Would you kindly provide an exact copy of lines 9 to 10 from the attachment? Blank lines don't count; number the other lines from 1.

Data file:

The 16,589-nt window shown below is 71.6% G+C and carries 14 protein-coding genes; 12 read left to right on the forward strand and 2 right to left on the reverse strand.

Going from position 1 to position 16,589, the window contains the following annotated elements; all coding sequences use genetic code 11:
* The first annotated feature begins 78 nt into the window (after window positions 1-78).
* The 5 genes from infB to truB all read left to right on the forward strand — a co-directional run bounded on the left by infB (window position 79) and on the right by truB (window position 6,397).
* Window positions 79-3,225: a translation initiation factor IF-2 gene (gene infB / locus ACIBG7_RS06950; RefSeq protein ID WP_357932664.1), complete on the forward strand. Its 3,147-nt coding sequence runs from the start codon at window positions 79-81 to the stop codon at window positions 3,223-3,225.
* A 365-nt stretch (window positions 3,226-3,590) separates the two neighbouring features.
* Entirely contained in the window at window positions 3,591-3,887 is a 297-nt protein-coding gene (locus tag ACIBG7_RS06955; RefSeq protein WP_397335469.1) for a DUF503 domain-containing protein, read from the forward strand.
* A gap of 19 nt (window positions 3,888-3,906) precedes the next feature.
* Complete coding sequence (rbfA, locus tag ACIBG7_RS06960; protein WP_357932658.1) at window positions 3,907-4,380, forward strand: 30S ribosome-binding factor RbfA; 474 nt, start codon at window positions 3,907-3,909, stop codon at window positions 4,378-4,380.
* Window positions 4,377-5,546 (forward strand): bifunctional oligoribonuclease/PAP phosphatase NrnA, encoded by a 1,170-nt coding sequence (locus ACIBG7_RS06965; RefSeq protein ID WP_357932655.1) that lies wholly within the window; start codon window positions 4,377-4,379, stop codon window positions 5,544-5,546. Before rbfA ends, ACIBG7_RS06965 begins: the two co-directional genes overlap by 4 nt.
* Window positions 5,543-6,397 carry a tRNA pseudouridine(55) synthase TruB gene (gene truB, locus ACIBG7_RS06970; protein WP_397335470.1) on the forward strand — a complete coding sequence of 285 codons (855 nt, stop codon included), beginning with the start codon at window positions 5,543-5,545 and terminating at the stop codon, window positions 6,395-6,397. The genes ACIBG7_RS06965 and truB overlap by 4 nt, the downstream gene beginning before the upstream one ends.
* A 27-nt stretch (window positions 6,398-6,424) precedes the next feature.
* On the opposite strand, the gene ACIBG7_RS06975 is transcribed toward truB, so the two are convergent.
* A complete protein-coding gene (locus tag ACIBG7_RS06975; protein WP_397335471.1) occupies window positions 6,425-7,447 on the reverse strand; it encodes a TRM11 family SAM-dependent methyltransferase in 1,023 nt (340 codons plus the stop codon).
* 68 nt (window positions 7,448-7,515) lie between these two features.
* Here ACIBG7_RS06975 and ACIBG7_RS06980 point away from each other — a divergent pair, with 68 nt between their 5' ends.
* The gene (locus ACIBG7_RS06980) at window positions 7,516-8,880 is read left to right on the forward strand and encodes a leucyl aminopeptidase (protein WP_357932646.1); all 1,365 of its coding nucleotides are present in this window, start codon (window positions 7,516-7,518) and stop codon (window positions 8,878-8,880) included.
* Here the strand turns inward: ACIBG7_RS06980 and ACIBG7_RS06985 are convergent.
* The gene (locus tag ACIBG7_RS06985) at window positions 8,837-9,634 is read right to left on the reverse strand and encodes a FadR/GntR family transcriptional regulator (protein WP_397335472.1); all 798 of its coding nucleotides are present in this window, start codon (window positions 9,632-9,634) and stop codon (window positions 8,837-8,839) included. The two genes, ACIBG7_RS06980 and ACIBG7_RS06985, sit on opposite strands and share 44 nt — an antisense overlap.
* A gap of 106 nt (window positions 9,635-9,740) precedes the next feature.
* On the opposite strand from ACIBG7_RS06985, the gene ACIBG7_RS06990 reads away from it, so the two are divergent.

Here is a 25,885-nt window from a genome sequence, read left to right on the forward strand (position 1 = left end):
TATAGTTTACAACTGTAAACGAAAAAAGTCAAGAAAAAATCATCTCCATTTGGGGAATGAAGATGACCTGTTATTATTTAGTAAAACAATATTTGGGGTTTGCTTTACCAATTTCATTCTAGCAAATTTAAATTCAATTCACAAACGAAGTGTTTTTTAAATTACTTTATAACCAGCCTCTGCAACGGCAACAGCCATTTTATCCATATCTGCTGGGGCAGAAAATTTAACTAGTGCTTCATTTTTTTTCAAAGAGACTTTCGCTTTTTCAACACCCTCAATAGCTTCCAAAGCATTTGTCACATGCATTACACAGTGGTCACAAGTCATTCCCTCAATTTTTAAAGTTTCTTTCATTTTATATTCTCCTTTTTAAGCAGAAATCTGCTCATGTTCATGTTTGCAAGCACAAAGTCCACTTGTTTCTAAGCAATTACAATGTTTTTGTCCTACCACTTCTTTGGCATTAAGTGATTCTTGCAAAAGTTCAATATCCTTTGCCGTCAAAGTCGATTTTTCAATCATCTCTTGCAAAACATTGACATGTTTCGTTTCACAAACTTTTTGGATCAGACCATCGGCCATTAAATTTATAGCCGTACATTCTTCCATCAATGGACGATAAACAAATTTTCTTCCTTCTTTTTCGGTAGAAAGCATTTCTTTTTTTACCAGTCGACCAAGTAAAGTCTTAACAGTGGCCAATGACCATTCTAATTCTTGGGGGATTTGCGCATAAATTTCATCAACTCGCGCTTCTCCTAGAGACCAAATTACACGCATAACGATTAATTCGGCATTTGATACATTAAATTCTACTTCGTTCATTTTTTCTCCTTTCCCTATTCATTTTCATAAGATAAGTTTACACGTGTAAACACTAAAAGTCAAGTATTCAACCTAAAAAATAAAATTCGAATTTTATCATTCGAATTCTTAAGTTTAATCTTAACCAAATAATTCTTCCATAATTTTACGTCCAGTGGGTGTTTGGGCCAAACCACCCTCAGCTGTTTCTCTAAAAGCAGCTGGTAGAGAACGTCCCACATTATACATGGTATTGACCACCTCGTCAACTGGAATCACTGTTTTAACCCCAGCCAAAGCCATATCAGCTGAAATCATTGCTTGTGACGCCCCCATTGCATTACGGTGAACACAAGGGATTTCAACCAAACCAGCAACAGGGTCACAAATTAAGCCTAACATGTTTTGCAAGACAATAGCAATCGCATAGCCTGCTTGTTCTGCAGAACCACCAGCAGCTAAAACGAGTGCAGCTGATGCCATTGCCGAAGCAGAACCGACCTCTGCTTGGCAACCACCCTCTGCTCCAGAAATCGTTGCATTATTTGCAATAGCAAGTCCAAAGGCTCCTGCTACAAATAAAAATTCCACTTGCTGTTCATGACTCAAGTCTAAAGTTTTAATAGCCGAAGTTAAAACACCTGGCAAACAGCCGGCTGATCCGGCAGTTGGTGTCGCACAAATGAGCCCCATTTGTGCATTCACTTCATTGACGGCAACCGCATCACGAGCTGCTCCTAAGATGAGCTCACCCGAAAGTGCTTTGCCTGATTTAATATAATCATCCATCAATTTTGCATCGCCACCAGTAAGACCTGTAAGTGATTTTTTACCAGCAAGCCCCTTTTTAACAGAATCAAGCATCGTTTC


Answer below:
* Complete coding sequence (rbfA, locus tag ACIBG7_RS06960; protein WP_357932658.1) at window positions 3,907-4,380, forward strand: 30S ribosome-binding factor RbfA; 474 nt, start codon at window positions 3,907-3,909, stop codon at window positions 4,378-4,380.
* Window positions 4,377-5,546 (forward strand): bifunctional oligoribonuclease/PAP phosphatase NrnA, encoded by a 1,170-nt coding sequence (locus ACIBG7_RS06965; RefSeq protein ID WP_357932655.1) that lies wholly within the window; start codon window positions 4,377-4,379, stop codon window positions 5,544-5,546. Before rbfA ends, ACIBG7_RS06965 begins: the two co-directional genes overlap by 4 nt.